‘Madder than Latham,’ the Rudd-ites are now saying about Julia Gillard, referring to the clumsy way in which she terminated the Parliamentary career of Senator Trish Crossin. The received view is that this is the Prime Minister’s revenge on Senator Crossin for supporting Kevin Rudd. But that does not explain the ham-fisted (‘mad’) execution of her revenge. The other, more mealy-mouthed, view, put by Gillard loyalists, is that Crossin has not been an active performer in the Senate and that it was time for her to go. But who are these model performers? Ask anyone to name his state senators. Few will know them. Senator Crossin has been far more active than most in the daily work of the Senate, especially in its committees, currently in the Legal and Constitutional Affairs Committee inquiring into the draft Human Rights and Anti-Discrimination Bill 2012 which purports to consolidate, simplify and clarify five existing Commonwealth anti-discrimination Acts.
It is a crucially important inquiry into fundamental rights affecting freedom of speech and religion, the limits of tolerance, the onus of proof, the role of the state. The Committee received more than 800 submissions. Anglicans are divided: some join Catholics in claiming the right to discriminate against ‘lifestyles’ that offend their faith, while others declare that ‘Jesus did not discriminate.’ The Executive Council of Australian Jewry supports the Bill. So does the Bahai community. (Muslims did not officially engage in the debate.) But the Institute of Public Affairs wants it scrapped entirely as blunt, legalistic and bureaucratic. So does the Q Society. So do a host of individuals such as the crime writer Gabrielle Lord. Senator Crossin is the Chair.
To see how she was coping with this gallimaufrey I turned up last week in Parliament House, Sydney, for the second day of the Committee’s hearings. I was early. It was hot. The air-conditioning had not yet kicked in. There were barefoot women, men in shorts, paper fans and backpacks. Representatives of Intersex International and the NSW Gay and Lesbian Rights Lobby were standing by, ready to give evidence in broad support of the Bill.
At 9 a.m. Senator Crossin called the meeting to order and advised witnesses that Parliamentary privilege and the law of contempt applied to the proceedings. The atmosphere was now more earnest, although I had to strain to hear all the statements, questions and answers. (Some Senators mutter.) But Senator Crossin kept the exchanges moving along, stuck to the timetable, and maintained order. This did not call for the wisdom of Solomon, but she did it professionally and senatorially — despite the occasional provocative intervention from Senator Brandis QC. He referred to Prime Minister Gillard’s ‘characteristic dishonesty’ and contemptuously summed up the proposed legislation as ‘a law against controversy’. He dismissed section 18C of the Commonwealth Racial Discrimination Act as ‘infamous’. Referring to Andrew Bolt’s newspaper comments, which the Federal Court found to be in breach of 18C, he shrugged: ‘I thought that what Mr Andrew Bolt said was perfectly sensible, myself.’ Senator Crossin was competent, experienced and fair. It is hard to find any convincing reason why the Prime Minister should purge her. Some say Julia Gillard must be expelled from Emily’s List because of her racist discrimination against Crossin in favour of Nova Peris. Don’t count on it.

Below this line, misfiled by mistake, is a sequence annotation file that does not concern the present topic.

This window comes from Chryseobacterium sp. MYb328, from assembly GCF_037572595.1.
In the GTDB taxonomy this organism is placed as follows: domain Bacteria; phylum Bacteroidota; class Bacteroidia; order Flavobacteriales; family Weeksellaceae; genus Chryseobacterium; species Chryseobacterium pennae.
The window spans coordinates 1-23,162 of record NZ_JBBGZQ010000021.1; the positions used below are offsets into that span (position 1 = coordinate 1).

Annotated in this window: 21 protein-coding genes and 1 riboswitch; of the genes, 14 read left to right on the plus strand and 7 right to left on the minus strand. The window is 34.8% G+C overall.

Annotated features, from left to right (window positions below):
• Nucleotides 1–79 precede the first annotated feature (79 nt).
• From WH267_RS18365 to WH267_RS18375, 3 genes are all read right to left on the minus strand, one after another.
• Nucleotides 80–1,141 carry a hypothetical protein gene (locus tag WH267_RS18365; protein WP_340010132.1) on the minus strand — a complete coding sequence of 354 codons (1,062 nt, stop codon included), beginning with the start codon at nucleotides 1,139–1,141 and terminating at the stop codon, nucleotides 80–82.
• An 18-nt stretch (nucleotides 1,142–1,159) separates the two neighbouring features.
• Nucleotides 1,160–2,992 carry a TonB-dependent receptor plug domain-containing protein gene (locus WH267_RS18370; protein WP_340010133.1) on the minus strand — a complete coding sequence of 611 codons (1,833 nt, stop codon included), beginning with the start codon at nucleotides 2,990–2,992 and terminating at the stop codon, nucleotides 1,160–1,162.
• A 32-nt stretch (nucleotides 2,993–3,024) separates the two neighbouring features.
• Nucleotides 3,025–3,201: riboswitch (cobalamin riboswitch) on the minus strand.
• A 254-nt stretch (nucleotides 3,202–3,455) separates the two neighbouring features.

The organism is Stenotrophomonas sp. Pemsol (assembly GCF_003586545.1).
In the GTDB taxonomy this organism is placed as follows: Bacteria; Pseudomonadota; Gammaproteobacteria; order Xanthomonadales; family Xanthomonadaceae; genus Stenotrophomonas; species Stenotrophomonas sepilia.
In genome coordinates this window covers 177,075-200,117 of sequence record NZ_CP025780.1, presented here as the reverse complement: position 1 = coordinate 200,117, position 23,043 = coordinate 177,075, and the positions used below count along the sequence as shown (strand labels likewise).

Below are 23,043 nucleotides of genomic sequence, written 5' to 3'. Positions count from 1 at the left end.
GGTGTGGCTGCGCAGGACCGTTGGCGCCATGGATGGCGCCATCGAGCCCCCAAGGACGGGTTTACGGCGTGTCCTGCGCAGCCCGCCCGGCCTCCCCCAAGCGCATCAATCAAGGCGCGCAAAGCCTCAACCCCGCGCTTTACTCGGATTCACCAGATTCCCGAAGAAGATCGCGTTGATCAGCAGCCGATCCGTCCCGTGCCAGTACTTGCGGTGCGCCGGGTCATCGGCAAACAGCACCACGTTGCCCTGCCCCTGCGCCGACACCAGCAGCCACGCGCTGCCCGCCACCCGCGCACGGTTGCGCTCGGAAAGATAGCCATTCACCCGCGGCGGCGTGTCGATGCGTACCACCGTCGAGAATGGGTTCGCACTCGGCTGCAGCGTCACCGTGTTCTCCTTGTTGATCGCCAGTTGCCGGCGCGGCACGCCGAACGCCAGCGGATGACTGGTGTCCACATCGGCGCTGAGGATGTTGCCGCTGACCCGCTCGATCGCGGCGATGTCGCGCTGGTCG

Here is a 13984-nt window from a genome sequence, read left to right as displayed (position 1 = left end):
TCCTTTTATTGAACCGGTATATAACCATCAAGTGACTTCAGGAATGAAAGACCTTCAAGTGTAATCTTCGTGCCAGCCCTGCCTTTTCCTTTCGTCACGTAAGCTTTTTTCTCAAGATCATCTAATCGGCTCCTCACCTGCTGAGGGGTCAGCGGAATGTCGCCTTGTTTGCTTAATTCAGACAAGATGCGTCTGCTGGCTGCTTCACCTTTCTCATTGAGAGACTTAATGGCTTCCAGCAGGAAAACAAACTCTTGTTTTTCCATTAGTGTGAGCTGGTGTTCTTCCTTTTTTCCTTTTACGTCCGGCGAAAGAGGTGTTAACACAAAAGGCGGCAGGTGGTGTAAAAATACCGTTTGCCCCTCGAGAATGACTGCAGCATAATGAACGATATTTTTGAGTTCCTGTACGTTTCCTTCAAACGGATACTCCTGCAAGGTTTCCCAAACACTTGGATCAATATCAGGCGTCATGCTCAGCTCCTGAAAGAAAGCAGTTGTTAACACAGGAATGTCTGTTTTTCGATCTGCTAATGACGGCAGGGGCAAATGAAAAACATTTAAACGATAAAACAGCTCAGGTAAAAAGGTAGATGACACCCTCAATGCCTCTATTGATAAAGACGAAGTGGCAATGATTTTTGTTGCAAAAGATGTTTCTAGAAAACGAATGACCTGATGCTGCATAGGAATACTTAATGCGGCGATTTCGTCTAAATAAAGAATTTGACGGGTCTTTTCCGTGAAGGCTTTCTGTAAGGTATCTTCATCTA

How tedious the annual Australia Day debates have become. Should we change the Day, we are asked? What does it stand for? What does it mean to be an Australian? Should we have a new flag that does not include the horrible (British!) Union Jack? In any case, why limit reforms to the flag? Why not change the name of the wretched country? It is only called ‘Australia’ because some imperialistic English explorer called Matthew Flinders foisted the name on us. Why not adopt an Aboriginal name, say, Alcheringa?
Perhaps the most peculiar of recent Australia Day innovations is the new Pledge of Loyalty to be taken voluntarily on 26 January — not by immigrants seeking citizenship, but by born-and-bred Australians who want to reaffirm their love of the place. It is modelled on the oath taken in citizenship (‘naturalisation’) ceremonies as originally drafted by the poet Les Murray (‘the last of the Jindyworobaks’) and then bowdlerised in Canberra’s groves of government. Murray sensibly dismisses this new Loyalty Pledge. It reminds him of Nazi Germany. It is ‘heavy and pompous, a sort of farting with sincerity’. Australians, he says, traditionally take their rights for granted, as birth rights. ‘Why should I, as citizen, have to reaffirm any bloody thing towards the nation? Now everybody is being made to feel like a provisional citizen.’
There is another theory why the new Pledge appears to be winning some converts. Australia Day has been celebrated in one form or another since Governor Macquarie proclaimed it 200 years ago. It used to be called Anniversary Day. It marked the advent and promise of British civilisation — rule of law, press freedom, parliamentary government, free trade. But in recent decades all that has been played down or ignored. The emphasis is now on multiculturalism and Indigenous rights. Could it be that those volunteering to take the new Pledge are reaffirming their loyalty to the old free-and-easy Australia before the iron rule of political correctness? It would be helpful to take an exit poll of those taking this Pledge.